Companies are under more scrutiny than ever. Social media, a neverending news cycle and declining trust over all are contributing to a moment of “reputational risk," according to a new study.
But even in a challenging environment, Canadian companies are faring well, according to the Boston-based Reputation Institute. This is the fifth year that the firm has conducted its worldwide RepTrak study in Canada, and the largest study in this market so far with roughly 40,900 people surveyed and 209 companies measured. Over all, Canadian companies had a 5.2-point increase in reputation, based on the study’s 100-point scale. That’s significant because the firm says that it has seen even a one-point change correlate to significant increases in market capitalization.
The improvement was driven partly by a global trend with a particular impact in Canada: People are more inclined than ever to support companies associated with their home country. While in the past, international brands’ outsized status would help their reputation, there is now a strategic advantage in being Canadian-owned in Canada, according to the research.
Another contributor to the increase in overall corporate reputation was an emphasis on innovation. Canadian companies over all saw a 6.5-point higher rating in a perception of being innovative, a jump that puts them on par with non-Canadian companies this year.
“That says that companies have woken up to the importance of research and development, and of investment in innovating the customer experience,” said Stephen Hahn-Griffiths, chief reputation officer at the firm. “...That’s great for the long-term economic prosperity of the country over all.”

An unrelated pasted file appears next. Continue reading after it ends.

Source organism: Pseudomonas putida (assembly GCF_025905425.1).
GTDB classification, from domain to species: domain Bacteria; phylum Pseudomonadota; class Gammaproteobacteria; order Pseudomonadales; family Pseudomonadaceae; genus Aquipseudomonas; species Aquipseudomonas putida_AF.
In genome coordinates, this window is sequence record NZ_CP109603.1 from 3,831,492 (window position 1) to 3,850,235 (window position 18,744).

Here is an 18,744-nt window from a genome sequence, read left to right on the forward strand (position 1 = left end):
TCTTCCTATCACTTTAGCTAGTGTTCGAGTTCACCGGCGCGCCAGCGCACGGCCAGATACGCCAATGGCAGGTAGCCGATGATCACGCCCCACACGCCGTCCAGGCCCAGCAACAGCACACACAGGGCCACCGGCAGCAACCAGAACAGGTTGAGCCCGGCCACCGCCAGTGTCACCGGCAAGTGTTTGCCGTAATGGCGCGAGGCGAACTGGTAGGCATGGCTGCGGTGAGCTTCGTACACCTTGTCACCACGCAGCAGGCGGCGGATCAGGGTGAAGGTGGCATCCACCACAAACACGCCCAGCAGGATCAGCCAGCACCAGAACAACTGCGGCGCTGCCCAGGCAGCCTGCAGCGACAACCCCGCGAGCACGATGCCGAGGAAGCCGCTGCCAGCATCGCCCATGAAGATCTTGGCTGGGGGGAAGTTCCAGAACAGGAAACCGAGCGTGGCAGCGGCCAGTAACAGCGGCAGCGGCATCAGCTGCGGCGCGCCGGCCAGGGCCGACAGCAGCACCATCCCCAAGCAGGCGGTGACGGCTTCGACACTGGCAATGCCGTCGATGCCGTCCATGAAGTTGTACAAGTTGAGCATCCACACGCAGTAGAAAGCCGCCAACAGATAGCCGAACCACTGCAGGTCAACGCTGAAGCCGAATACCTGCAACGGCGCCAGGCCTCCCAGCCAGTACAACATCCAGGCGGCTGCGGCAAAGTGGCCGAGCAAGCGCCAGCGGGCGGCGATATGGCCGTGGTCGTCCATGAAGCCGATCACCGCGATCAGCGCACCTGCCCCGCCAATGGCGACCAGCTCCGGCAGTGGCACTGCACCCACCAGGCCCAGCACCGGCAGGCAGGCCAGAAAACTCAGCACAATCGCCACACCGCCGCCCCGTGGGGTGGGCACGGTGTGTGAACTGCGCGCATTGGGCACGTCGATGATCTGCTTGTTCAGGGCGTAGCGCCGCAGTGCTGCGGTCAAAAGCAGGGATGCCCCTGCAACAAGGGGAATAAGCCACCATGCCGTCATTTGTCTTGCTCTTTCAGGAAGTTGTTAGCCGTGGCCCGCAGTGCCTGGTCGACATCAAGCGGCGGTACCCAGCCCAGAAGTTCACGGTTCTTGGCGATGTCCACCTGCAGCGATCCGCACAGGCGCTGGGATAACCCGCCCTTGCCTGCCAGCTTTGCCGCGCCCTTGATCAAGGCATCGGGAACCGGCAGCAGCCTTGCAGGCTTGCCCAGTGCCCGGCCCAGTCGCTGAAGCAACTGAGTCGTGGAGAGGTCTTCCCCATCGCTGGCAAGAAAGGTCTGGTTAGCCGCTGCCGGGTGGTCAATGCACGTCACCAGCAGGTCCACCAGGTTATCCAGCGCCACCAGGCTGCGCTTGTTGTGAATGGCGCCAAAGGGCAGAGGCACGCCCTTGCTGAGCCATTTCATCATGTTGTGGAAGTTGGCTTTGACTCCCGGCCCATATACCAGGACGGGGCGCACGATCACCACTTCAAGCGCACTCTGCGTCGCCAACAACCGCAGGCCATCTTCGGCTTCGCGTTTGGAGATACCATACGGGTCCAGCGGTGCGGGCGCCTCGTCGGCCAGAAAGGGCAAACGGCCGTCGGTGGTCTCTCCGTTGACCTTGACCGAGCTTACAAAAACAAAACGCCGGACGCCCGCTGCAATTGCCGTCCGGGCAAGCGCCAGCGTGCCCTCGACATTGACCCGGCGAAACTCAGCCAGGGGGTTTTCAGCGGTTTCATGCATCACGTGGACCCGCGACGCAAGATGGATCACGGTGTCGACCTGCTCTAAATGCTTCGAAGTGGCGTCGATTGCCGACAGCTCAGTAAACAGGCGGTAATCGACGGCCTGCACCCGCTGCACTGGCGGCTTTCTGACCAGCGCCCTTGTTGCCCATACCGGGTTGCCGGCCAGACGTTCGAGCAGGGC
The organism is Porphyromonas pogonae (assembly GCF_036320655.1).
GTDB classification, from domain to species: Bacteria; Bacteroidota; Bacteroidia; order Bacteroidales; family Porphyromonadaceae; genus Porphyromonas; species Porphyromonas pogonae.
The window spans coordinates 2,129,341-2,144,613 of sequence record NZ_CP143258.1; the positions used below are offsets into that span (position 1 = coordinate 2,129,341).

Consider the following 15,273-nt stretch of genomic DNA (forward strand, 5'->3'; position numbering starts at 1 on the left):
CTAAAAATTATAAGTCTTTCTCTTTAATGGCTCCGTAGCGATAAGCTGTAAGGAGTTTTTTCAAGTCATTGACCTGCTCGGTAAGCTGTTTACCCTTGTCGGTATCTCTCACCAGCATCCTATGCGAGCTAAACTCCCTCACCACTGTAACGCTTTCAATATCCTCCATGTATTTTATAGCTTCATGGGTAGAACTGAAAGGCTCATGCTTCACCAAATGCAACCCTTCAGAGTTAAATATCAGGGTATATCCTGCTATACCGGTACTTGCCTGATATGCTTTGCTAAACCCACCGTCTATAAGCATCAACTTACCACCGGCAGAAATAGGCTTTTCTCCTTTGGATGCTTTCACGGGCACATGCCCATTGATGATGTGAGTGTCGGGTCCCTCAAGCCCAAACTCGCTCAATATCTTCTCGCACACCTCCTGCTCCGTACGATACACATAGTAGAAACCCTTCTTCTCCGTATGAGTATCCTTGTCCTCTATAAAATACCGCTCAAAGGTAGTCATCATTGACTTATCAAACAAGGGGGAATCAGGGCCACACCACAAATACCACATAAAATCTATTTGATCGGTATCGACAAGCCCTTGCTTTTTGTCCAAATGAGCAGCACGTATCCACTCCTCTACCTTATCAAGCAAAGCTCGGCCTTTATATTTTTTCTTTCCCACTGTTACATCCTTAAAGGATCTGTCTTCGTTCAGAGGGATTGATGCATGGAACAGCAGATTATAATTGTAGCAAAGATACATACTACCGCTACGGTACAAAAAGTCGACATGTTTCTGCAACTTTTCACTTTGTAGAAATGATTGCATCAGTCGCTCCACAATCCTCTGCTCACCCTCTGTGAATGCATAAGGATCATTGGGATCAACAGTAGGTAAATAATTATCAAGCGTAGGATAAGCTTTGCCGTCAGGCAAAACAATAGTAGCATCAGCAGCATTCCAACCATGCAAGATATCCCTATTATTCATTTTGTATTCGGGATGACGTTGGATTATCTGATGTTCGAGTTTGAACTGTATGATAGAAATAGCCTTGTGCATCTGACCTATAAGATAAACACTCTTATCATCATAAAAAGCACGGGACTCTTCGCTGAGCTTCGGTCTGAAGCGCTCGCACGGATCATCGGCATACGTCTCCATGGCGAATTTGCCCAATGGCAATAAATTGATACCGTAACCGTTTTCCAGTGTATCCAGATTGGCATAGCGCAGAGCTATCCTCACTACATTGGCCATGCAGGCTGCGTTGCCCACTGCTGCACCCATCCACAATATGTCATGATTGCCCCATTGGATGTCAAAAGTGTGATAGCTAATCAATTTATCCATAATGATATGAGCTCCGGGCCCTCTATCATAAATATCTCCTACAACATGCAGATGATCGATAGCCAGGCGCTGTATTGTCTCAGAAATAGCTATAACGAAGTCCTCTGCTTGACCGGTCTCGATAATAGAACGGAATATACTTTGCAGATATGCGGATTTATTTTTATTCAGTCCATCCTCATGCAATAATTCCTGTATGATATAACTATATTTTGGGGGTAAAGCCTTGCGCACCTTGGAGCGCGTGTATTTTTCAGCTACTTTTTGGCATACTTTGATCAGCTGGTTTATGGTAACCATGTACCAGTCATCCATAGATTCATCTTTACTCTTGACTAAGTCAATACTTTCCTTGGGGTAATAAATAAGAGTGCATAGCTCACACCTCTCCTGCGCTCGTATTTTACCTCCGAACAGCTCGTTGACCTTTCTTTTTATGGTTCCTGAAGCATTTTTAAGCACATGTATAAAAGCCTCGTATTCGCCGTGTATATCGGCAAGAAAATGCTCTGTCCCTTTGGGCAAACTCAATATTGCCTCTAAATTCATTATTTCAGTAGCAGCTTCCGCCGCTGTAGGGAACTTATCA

Entertainment phenomenon Cirque du Soleil has the strongest reputation in Canada, according to the Reputation Institute’s latest study. The finding places the company in a rarefied field, with an “excellent” ranking granted to fewer than 0.01 per cent of all businesses globally.
The study’s reputation point scores are calculated by asking each person in the survey group to rate two companies with which they are familiar. Those ratings are based on their perceptions of seven factors – the company’s products and services, its level of innovation, business performance, leadership, what it is like as a workplace, its corporate citizenship and governance. Respondents are also asked to rate emotional factors, as well as their willingness to support the company, to trust it, and to become involved (by buying products, for example, or considering working there or becoming an investor).
Corporate citizenship and governance were particularly significant drivers of reputation in Canada, the study found. While reputation has been improving over all, trust has been eroding, and that could present a future risk.
“Companies need to operate ethically, to be open and transparent, to be in full disclosure of their business practices. Otherwise, it results in suspicion and suspicion can erode business reputation,” Mr. Hahn-Griffiths said.
One example is SNC-Lavalin, which had a weak reputation score, with governance and citizenship scoring particularly low. More than 59 per cent of people surveyed were unsure whether the company is ethical. And the report suggested some of that “reputational challenge” has rubbed off on the Canadian government and on the prime minister, following allegations that Justin Trudeau pressured the former attorney general to order a negotiated settlement in the criminal prosecution of the company.
“The SNC-Lavalin scandal and the association with Trudeau has put all companies in the public light in terms of where they align in the political spectrum,” Mr. Hahn-Griffiths said. “There was a time when business and politics didn’t mix. Today, the reality is, they mix. You’ve got to tread carefully.”